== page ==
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March 8, 2007

Don?t put all your online eggs in one DNS basket!

Maintaining E-contact with attendees is at last recognised as a vital part of a wholly integrated event – maybe we should propose the expression “Events 2.0” in the wake of all the hype about “Web 2.0”.

Managing any online persona has become increasingly complex as anti-spam and other measures make the task of mass emailing ever more irksome for legitimate users. Separating the online business functions of mail and web so that you can have genuine specialists deal with the various elements of the mix is now important. The old idea of a “one-size fits all” solution for all web and email rarely provides access to these specialities and the new tactics, but many internet service providers are now locking their users into inappropriate deals without anyone really understanding the core issues.

And at the other extreme, specialist IT services that charge their clients can wilfully overcomplicate online life by installing (frequently) unnecessary distractions like MS Exchange servers, without anyone really knowing if there are any benefits. However, once the man from the IT consultancy has shaken the bag of bones over the box and made the mystic incantations, you are stuck with it for the duration.

I get to see the results of badly configured email systems all day long, and even the largest companies still make the most basic errors. In fact, the larger the company, the more basic tend to be the mistakes.

So let’s start with the most basic thing of all – your domain name(s).

There’s a lot of misinformation being (deliberately?) propagated by web and mail hosting companies on the matter of who should be allowed to manage the domain names that underpin any email and web presence. Let’s get one thing clear: there is NO requirement for the transfer of domain registrar before any particular service can be provided and it worries me that anyone should believe otherwise since it uncovers fundamental ignorance of the way the internet was designed and has worked for 40 years.

There is a popular misconception that a web/mail hosting company "must" have total management of domain names in order for email and web to work, but that is just not true. The domain name server (DNS) must be able to operate independently of any other configuration – it’s part of the internet's fundamental foundation as a distributed resilient system capable of withstanding nuclear attack that the directory service and the services being directed are not at a single point of failure. There is no (technical) reason why the DNS, email and web cannot each be hosted and operated in separate continents.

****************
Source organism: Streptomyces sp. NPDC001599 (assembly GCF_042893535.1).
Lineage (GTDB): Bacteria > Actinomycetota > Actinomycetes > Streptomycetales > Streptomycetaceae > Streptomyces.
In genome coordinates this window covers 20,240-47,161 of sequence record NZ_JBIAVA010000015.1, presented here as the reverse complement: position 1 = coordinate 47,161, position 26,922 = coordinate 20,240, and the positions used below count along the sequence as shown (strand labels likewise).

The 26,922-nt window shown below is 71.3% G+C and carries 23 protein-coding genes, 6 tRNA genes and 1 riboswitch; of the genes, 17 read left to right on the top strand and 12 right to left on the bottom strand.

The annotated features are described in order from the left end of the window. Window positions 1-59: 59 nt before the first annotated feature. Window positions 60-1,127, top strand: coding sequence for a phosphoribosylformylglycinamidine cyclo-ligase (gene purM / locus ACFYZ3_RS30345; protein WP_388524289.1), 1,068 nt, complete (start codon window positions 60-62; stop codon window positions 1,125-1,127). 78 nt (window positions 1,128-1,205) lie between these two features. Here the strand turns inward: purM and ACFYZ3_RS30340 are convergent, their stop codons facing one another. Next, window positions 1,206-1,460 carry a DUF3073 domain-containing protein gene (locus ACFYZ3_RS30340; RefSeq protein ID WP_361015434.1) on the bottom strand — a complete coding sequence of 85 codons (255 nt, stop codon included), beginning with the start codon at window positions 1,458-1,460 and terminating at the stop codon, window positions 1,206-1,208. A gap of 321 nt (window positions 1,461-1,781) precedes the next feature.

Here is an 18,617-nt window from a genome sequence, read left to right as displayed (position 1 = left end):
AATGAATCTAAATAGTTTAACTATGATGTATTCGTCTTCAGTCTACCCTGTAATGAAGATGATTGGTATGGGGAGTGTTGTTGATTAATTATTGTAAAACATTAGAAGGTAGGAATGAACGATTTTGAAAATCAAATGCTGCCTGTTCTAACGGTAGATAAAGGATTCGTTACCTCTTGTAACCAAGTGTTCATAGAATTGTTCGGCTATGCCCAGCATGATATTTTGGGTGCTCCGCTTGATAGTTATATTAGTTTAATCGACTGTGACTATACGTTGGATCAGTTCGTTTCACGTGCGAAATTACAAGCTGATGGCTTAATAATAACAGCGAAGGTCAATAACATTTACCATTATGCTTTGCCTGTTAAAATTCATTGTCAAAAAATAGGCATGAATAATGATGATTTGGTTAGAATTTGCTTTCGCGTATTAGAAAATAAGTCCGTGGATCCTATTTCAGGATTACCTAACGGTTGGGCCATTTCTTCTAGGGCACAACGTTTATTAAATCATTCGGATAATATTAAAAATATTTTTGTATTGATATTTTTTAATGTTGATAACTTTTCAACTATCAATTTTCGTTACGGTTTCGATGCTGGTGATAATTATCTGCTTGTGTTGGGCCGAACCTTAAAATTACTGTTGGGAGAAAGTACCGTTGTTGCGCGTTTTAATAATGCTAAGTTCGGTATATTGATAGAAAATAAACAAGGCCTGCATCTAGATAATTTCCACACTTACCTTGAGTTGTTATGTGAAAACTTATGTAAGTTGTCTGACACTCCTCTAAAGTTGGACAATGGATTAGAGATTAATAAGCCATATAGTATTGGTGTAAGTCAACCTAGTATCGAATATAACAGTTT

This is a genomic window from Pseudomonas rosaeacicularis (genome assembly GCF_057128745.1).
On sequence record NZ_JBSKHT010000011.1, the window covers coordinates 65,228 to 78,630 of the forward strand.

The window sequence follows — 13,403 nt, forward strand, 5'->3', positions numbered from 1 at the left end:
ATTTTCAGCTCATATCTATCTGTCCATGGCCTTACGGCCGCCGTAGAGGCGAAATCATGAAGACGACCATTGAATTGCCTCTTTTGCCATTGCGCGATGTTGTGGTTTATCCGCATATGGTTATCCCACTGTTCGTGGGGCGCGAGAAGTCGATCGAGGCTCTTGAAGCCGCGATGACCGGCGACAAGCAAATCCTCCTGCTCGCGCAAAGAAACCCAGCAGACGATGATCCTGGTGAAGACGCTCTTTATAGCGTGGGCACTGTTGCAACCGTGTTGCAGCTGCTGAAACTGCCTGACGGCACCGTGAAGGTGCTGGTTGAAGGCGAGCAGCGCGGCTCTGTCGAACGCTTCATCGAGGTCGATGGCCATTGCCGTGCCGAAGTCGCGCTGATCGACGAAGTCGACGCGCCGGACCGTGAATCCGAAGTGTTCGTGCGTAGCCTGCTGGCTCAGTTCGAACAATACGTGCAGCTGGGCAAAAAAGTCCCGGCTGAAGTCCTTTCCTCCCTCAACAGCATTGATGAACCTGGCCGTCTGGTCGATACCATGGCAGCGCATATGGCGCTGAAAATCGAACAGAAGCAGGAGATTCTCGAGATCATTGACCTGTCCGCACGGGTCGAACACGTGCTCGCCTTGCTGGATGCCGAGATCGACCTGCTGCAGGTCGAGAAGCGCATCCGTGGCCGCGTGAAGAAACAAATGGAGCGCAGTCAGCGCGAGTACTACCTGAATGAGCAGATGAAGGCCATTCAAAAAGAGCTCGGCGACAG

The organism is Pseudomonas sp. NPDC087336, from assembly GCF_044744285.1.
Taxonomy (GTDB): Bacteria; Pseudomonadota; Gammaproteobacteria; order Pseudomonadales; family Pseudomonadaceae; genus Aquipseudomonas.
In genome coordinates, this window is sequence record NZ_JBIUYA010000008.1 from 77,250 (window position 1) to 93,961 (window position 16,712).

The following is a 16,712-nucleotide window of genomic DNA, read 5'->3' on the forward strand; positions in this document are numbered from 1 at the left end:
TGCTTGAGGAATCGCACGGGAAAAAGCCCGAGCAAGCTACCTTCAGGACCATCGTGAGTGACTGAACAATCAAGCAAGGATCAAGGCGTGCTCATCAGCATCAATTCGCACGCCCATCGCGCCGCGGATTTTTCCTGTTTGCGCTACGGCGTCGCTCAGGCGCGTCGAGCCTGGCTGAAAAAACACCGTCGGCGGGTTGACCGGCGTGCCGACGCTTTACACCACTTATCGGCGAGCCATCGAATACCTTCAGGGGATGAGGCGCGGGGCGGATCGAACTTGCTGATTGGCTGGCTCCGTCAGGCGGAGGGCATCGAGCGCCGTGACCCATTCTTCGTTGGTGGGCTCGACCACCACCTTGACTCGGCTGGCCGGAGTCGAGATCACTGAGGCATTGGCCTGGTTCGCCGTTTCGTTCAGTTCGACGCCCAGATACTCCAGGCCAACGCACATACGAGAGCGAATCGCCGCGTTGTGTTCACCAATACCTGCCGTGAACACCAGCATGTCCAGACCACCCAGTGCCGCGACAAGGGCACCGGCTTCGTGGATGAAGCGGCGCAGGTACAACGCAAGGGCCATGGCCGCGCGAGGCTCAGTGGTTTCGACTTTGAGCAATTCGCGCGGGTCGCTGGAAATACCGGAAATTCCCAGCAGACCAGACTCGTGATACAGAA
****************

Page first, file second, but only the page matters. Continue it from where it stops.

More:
Some companies established during the early phase of the internet when communal good was still part of the ethos (generally pre 1997), have taken a relaxed view on domain registration transfer, not making a transfer charge for what is frequently a vastly more complex process than the original name registration, but latterly the effort by many mass-production hosting companies to try and "lock in" their customers by also controlling their domain names has become endemic. So gradually all name registration services have tightened up – especially in the light of scams run mostly from the US and elsewhere where registered domain holders have been asked to renew their domains by a spurious agent who then takes control of the registrations, and makes it nearly impossible to let go again.

To be blunt, one possible reason for this tactic is that control of all the services combined with control of the domain name effectively prevents any customer from disputing a bill and taking their web/mail custom elsewhere. Like a garage holding onto the car’s ignition keys until the bill is paid.

When a domain registrar transfer is performed, why does the registrar of .com “namespace” take 5-10 days, whereas it take 5 seconds in the .uk namespace..? All registrars struggle hard to retain the business because domain name renewal in a nice recurring revenue stream that they can exploit as the basis for the sale of many other services. So many now "pretend" that it is essential for them to also control your domain name(s) to provide these services.

Furthermore, in the event of a major "situation" arising and a domain user needing to urgently redirect email (out and/or in) or web site to available servers to maintain online presence and visibility, it is not necessarily advisable to have all the domain name servers with one country registry, either – especially under the exclusive control of the USA, which appears to be the case for everyone who rely on nameservers solely listed in the .com or .net namespace. The threat of the US "turning off the internet" refers to the ability of the US to unplug the root name servers for these crucial domains. (And it is also another reason why no sensible company should rely on a .com name without having a alias backup in co.uk)

You can check your domain record and nameserver status at www.usp.net.

Next time: more about subdomains and how to use these to create the perfect event domain name every time - even if you think it's long been taken by someone else.

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